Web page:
“I’m surprised these days at how soon these amateur comics have a massive ego about it and think they deserve to have this stage time, and that sort of attitude gets very quickly shut out of the industry, hopefully,” Deschner says. “So I think that’s the biggest stumbling block, just their own sense of entitlement.”

“As for bombing,” he continues, “that has to happen in order for the amateurs to get good. You learn a lot more when you bomb than when you do well. By knowing what not to do you’re further ahead, so bombing is not even an obstacle, it’s actually a help.”

Katryna Chan, a fourth-year U of C communications and culture student, has done stand-up for about four years and performed at possibly every venue in Calgary. She says it’s a good idea to go to a lot of shows, whether or not you’re performing, to get an idea about what the audiences are like and glean advice from the more experienced performers.

“Because you have to go to a lot of shows it can cut into your social life cause there’s a show almost every night in Calgary,” she admits. “So you end up seeing the comedians a lot, which is fun, but your nights are pretty much occupied.”

Other than watching different performers, Chan thinks it’s never too early to start brainstorming material.

“A lot of comics carry around a book. So anytime you’re having an interesting conversation and you say something particularity witty you jot it down,” suggests Chan.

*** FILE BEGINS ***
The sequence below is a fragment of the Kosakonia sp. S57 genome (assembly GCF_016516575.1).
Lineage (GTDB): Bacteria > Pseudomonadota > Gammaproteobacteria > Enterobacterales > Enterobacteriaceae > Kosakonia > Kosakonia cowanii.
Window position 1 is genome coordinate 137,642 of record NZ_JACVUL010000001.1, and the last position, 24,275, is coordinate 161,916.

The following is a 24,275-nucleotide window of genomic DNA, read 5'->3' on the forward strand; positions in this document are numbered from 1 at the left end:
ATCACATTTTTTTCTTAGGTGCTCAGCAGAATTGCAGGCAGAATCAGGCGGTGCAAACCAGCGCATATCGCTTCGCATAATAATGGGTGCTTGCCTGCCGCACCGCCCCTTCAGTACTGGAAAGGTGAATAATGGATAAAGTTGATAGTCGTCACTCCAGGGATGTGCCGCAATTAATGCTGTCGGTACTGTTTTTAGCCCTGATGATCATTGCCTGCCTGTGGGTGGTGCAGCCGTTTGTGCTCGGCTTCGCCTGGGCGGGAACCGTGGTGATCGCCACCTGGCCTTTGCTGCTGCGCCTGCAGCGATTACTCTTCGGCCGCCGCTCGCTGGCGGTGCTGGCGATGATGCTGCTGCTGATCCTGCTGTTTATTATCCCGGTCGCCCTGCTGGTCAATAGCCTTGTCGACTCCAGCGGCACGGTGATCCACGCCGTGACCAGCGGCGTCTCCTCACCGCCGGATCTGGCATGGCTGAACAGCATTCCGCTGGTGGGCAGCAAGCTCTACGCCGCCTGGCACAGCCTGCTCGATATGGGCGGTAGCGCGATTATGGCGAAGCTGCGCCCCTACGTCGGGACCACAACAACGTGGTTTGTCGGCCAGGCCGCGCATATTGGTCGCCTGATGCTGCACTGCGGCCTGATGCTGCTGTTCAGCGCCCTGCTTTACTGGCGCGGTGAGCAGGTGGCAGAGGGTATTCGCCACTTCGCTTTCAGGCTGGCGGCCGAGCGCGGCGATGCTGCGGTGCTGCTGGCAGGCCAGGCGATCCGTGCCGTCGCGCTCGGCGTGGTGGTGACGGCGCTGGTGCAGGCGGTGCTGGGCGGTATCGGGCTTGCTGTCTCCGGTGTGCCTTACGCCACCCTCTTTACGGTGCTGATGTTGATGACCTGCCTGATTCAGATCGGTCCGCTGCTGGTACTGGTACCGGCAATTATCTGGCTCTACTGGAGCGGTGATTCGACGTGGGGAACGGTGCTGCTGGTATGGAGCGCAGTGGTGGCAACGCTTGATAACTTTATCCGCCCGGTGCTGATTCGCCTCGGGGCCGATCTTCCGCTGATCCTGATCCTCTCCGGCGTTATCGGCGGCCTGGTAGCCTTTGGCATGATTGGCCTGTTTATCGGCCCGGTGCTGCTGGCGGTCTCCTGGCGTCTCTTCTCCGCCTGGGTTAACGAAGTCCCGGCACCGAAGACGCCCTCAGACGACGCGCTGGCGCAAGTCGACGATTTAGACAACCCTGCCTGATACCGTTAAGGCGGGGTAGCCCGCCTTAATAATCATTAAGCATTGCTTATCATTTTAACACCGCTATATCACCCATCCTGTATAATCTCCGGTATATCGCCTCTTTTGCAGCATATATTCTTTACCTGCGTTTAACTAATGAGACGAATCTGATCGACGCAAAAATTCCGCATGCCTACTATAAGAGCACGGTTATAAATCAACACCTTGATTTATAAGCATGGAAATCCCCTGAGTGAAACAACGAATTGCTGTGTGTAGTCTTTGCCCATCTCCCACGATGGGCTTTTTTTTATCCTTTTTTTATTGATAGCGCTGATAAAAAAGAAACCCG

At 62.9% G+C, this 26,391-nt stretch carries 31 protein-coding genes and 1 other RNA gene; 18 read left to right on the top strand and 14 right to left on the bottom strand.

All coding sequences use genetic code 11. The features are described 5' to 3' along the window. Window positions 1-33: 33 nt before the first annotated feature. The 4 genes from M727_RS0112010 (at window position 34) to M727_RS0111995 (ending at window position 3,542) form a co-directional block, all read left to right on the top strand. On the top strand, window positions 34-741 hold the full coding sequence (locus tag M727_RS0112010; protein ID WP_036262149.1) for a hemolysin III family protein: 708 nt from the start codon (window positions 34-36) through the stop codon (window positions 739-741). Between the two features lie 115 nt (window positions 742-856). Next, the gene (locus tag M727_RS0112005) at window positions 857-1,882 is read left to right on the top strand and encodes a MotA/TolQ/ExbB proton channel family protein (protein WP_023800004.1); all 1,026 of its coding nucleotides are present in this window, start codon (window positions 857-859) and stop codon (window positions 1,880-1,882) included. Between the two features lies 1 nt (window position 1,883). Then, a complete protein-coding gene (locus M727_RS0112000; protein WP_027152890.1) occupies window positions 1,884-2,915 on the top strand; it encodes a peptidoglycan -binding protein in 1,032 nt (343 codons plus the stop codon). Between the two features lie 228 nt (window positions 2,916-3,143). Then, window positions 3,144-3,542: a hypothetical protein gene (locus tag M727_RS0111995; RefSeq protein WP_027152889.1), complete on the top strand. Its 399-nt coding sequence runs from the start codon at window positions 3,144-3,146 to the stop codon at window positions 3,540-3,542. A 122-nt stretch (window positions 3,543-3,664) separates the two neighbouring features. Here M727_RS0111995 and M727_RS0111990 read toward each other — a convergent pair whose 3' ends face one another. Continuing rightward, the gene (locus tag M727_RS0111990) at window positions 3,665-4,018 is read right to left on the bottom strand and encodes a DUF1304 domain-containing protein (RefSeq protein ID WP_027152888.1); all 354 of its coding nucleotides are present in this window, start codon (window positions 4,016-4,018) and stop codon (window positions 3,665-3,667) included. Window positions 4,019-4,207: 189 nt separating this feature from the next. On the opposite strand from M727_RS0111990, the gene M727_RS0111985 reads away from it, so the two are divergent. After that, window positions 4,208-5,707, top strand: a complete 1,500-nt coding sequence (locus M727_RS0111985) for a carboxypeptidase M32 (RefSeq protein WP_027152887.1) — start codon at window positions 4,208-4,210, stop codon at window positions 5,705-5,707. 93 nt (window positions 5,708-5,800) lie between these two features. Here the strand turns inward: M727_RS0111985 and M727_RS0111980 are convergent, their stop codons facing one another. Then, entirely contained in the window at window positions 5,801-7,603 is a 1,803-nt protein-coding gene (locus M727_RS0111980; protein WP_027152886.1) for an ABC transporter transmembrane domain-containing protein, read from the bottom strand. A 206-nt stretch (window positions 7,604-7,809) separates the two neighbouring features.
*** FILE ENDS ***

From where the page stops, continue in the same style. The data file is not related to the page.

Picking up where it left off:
“If you notice something or even if something makes you angry, you write it down. You go back to your book when you’ve got time and you elaborate on it and just pick through it to find the funny parts.”

Evan Wilson, host of CJSW’s weekly comedy show Am I Right?? thinks local amateur comic Marito Lopez is a great example of what happens when an amateur keeps improving despite setbacks.

“He didn’t really stand out when he started, but he goes on stage like four or five nights a week. I don’t know what happened, but there’s like a switch,” he explains. “He rose to the top very quickly because he kept on getting out there. If he didn’t get the reaction he wanted, it didn’t stop him from getting out there.”

Mike Tod, another fourth-year communications and culture student, has been doing stand-up since he was 14. He recently shifted his focus from performing to teaching other amateurs through the U of C Stand-Up Club he helped establish this year.

Many comedians feel Calgary is unique because it has a very supportive comedy community, more so than Vancouver or Toronto where the comedy scenes are more competitive and filled with cliques.

“The owner of Yuk Yuk’s once said that comedy is a young man’s game and I don’t know if I necessarily agree with that. It does help though, in some regards,” Deschner admits.

“When you’re starting, your social life is kind of in shambles and if it’s going to become something you want to do for a living, it’s difficult to support a family on these sorts of incomes. So it’s kind of that age where you’re able to take the leap and take the risk and give it a try.”

Comedy Monday Night
Broken City, 8:00 P.M. $5

Aww…Burn! Tuesday Comedy Show
The Auburn Saloon, 8:00 P.M. Free.

U of C Stand-Up Club
Starts Nov. 9, every second Tuesday
That Empty Space, 7:30 P.M. Free.

Wednesday Yuk Yuk’s Amateur Night
Workshop: 6:30-7:30 P.M. Show: 8:00 P.M. $5

The Laugh Shop Amateur Night
Every second Thursday, 8:00 P.M. $10

Talk Show Thursdays at Broken City
Last Thursday every month, 8 P.M. $5

Going to Hell Sundays
Balance Lounge, 8:00 P.M. $5